Canada ratifies the UN Convention on the Rights of Persons with Disabilities

  • Activist Jim Derksen says Canada’s actions in New York will make a difference. – Cindy Titus

On March 11, 2010, Canada ratified the UN Convention on the Rights of Persons with Disabilities (CRPD) at the United Nations headquarters in New York City.

It is estimated that 650 million people live with a disability worldwide, and almost 16 per cent of Manitoba’s population lives with a disability, according to MLA Jennifer Howard, the minister responsible for persons with disabilities.

“Manitoba is proud to be home to internationally recognized advocates and organizations who have worked for many years towards this day,” she said.

In 2006, the United Nations General Assembly adopted the Convention on the Rights of Persons with Disabilities after many years of negotiation. The last five years have seen the process of creating the CRPD. Canada was among the first countries to sign the Convention in March of 2007.

According to the CRPD, its purpose is “to promote, protect and ensure the full and equal enjoyment of all human rights and fundamental freedoms by all persons with disabilities, and to promote respect for their inherent dignity.”

The recent ratification of the CRPD reaffirms that persons with disabilities have the same civil, political, social and cultural rights as anyone else, as set out in international law. The CRPD’s core obligations relate to non-discrimination, reasonable accommodation (for example, in the workplace), inclusion in education and accessibility.

The Council of Canadians with Disabilities (CCD) is a national human rights organization of people with disabilities working for an inclusive and accessible Canada. Some of their priorities include poverty alleviation, human rights and increased employment for persons with disabilities, to be achieved through law reform, litigation, public education and dialogue with key decision-makers.

“This [ratification] was a true moment of history for the disability movement,” Steve Estey, chairperson of CCD’s International Committee, said in a column in Nova Scotia’s The Chronicle Herald. “Ours has been described as the last civil rights movement. On March 11, at the UN, we finally came of age.”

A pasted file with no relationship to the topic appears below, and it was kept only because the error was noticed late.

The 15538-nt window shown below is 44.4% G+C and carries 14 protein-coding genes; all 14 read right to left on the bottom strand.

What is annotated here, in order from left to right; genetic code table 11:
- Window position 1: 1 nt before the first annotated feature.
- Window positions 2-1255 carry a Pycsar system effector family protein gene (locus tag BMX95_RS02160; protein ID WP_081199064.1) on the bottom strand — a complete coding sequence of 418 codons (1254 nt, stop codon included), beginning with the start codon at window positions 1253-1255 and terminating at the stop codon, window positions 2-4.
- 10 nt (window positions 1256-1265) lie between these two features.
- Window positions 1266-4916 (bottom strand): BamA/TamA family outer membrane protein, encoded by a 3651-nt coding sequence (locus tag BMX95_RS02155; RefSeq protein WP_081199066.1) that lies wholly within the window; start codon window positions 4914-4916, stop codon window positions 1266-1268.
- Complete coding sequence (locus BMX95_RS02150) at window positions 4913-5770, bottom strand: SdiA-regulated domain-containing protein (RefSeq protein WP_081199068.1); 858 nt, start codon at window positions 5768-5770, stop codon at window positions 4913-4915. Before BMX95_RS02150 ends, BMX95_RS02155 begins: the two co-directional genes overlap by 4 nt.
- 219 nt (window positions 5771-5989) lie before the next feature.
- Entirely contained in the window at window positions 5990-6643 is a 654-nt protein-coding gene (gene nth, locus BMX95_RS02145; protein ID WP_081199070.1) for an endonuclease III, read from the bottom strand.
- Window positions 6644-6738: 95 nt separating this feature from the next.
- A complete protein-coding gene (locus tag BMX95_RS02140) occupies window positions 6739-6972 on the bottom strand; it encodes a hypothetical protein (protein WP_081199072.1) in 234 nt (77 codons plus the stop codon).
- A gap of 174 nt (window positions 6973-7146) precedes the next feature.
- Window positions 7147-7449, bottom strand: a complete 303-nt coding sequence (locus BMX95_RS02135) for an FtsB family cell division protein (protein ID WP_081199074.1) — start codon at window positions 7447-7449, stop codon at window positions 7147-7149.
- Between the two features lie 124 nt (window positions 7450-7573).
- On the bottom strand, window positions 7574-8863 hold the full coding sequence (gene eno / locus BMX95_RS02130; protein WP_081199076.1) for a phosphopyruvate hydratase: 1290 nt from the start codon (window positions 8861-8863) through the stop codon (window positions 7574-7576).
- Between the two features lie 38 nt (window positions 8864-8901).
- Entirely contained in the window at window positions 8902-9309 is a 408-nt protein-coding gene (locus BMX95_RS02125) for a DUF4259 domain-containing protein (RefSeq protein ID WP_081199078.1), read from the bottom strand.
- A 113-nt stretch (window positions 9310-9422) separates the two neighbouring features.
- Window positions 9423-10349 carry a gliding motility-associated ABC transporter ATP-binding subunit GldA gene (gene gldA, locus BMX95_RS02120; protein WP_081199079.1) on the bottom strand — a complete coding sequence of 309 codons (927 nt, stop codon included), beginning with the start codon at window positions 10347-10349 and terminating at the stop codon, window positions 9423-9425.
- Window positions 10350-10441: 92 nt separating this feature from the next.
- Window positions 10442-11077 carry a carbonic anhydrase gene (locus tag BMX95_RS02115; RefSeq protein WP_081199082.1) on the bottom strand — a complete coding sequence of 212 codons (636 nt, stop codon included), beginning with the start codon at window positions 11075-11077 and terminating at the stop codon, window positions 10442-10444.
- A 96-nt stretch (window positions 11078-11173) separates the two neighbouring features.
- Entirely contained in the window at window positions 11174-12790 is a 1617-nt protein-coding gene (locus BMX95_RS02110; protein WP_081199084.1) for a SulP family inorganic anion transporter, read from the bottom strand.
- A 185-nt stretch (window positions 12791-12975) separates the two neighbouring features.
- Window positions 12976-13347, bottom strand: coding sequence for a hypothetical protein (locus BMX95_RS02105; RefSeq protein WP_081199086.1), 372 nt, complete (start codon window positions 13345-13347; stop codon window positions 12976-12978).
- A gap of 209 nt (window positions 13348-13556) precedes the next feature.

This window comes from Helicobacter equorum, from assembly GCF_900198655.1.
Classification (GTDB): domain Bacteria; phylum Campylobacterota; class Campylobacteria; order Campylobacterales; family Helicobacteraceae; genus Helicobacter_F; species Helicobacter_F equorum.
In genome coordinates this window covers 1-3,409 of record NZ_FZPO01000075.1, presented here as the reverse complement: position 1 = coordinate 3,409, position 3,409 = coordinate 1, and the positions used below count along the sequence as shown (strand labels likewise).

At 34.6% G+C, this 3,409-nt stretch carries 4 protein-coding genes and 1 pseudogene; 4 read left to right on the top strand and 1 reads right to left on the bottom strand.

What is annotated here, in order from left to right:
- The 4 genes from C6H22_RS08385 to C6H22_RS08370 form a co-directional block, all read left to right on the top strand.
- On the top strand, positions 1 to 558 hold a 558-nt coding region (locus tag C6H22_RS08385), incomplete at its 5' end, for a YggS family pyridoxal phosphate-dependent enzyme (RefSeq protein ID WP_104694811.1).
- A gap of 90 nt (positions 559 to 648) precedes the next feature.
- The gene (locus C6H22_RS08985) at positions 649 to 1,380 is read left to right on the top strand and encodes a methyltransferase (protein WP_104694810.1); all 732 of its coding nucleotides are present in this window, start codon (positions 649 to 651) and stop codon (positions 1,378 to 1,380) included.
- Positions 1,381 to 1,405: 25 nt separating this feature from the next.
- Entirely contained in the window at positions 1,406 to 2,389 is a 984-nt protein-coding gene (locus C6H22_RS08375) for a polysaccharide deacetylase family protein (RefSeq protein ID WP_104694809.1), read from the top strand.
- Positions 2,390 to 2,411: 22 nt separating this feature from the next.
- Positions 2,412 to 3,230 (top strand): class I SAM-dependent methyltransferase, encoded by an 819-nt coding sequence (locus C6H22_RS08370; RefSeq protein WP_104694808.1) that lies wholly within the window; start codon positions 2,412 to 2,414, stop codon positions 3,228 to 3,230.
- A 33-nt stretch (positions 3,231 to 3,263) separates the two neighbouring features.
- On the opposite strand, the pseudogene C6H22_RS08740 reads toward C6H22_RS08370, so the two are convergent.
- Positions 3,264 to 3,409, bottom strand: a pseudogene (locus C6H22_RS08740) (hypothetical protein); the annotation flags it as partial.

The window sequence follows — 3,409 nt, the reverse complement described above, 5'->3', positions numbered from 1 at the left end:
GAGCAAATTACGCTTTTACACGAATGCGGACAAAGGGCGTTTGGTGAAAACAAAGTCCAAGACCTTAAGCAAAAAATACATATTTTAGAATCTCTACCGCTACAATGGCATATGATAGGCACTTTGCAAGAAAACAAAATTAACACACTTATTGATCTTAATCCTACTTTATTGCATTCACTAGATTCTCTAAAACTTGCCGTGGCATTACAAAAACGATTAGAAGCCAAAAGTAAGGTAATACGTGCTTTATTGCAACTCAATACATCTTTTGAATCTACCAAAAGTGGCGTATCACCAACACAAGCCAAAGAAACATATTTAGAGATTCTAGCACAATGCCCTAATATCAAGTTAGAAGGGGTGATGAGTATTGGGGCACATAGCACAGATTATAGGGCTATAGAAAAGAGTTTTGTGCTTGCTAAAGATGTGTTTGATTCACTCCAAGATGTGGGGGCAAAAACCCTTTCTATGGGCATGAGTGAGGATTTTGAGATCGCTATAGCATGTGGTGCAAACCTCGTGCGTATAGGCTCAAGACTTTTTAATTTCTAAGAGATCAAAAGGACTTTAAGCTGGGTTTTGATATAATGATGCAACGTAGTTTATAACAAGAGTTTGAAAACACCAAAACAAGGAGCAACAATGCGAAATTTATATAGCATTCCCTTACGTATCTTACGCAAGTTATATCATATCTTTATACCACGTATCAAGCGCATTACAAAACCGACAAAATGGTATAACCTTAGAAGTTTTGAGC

Longtime Winnipeg disability activist Jim Derksen said that Manitobans with disabilities aren’t likely to notice an immediate effect as a result of the ratification, but that it will make a difference.

“There will be a gradual effect of transforming programs and infrastructures that Manitobans with disabilities find themselves in. Areas that will be affected positively include accessible format information, education and employment,” he said.

Derksen commented on the issue of closing the Manitoba Developmental Centre in Portage la Prairie which houses many people with intellectual disabilities. It has been shown that people with intellectual disabilities, with the proper supports in place, do well and even thrive living in the community. In fact, community living organizations throughout the province have been attempting to have the institution closed since 2003, according to a Community Living Manitoba newsletter. Ontario closed the last three of its institutions on March 31, 2009.

“Now, if someone were to establish a court case against the institution in order to get a person out into the community, the case would have teeth because this ratification makes their rights legally binding,” Derksen said.

Disability organizations across the country such as the Council of Canadians with Disabilities, the Manitoba League of Persons with Disabilities and the Disabled Women’s Network are pleased with this historic action and look forward to seeing people with disabilities participate as equal citizens in society.

Published in Volume 64, Number 24 of The Uniter (March 25, 2010)

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